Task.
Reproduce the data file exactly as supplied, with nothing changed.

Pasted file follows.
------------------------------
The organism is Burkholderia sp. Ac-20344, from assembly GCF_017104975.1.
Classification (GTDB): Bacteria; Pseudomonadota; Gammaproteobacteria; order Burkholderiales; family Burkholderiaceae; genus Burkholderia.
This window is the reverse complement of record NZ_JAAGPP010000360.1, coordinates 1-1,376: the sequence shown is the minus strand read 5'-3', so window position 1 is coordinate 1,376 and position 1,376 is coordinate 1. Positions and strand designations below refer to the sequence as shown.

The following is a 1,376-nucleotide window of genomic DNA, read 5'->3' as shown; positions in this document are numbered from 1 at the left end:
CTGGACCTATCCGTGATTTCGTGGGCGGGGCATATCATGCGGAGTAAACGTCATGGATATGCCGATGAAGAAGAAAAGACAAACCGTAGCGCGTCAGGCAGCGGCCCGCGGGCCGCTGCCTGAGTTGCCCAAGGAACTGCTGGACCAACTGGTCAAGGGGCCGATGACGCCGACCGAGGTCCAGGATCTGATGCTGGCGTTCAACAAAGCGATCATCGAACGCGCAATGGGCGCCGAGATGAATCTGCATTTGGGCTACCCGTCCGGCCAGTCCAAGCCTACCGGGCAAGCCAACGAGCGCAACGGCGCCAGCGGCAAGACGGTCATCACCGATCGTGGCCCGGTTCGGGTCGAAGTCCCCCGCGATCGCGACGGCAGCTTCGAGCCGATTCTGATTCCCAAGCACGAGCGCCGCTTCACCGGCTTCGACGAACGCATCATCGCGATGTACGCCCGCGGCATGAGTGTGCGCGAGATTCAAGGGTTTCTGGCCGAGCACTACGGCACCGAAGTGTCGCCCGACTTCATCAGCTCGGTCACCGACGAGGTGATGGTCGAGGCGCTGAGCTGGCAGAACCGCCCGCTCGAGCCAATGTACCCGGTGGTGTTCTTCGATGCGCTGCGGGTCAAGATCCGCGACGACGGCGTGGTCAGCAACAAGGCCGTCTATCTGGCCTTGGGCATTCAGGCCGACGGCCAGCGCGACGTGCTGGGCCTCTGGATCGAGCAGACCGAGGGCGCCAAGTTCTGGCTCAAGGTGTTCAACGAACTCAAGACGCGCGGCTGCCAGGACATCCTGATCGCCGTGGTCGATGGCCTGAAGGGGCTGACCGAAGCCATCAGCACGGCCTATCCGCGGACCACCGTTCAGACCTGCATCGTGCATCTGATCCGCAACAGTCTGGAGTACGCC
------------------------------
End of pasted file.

The organism is Burkholderia sp. Ac-20344, from assembly GCF_017104975.1.
Classification (GTDB): Bacteria; Pseudomonadota; Gammaproteobacteria; order Burkholderiales; family Burkholderiaceae; genus Burkholderia.
This window is the reverse complement of record NZ_JAAGPP010000360.1, coordinates 1-1,376: the sequence shown is the minus strand read 5'-3', so window position 1 is coordinate 1,376 and position 1,376 is coordinate 1. Positions and strand designations below refer to the sequence as shown.

The following is a 1,376-nucleotide window of genomic DNA, read 5'->3' as shown; positions in this document are numbered from 1 at the left end:
CTGGACCTATCCGTGATTTCGTGGGCGGGGCATATCATGCGGAGTAAACGTCATGGATATGCCGATGAAGAAGAAAAGACAAACCGTAGCGCGTCAGGCAGCGGCCCGCGGGCCGCTGCCTGAGTTGCCCAAGGAACTGCTGGACCAACTGGTCAAGGGGCCGATGACGCCGACCGAGGTCCAGGATCTGATGCTGGCGTTCAACAAAGCGATCATCGAACGCGCAATGGGCGCCGAGATGAATCTGCATTTGGGCTACCCGTCCGGCCAGTCCAAGCCTACCGGGCAAGCCAACGAGCGCAACGGCGCCAGCGGCAAGACGGTCATCACCGATCGTGGCCCGGTTCGGGTCGAAGTCCCCCGCGATCGCGACGGCAGCTTCGAGCCGATTCTGATTCCCAAGCACGAGCGCCGCTTCACCGGCTTCGACGAACGCATCATCGCGATGTACGCCCGCGGCATGAGTGTGCGCGAGATTCAAGGGTTTCTGGCCGAGCACTACGGCACCGAAGTGTCGCCCGACTTCATCAGCTCGGTCACCGACGAGGTGATGGTCGAGGCGCTGAGCTGGCAGAACCGCCCGCTCGAGCCAATGTACCCGGTGGTGTTCTTCGATGCGCTGCGGGTCAAGATCCGCGACGACGGCGTGGTCAGCAACAAGGCCGTCTATCTGGCCTTGGGCATTCAGGCCGACGGCCAGCGCGACGTGCTGGGCCTCTGGATCGAGCAGACCGAGGGCGCCAAGTTCTGGCTCAAGGTGTTCAACGAACTCAAGACGCGCGGCTGCCAGGACATCCTGATCGCCGTGGTCGATGGCCTGAAGGGGCTGACCGAAGCCATCAGCACGGCCTATCCGCGGACCACCGTTCAGACCTGCATCGTGCATCTGATCCGCAACAGTCTGGAGTACGCC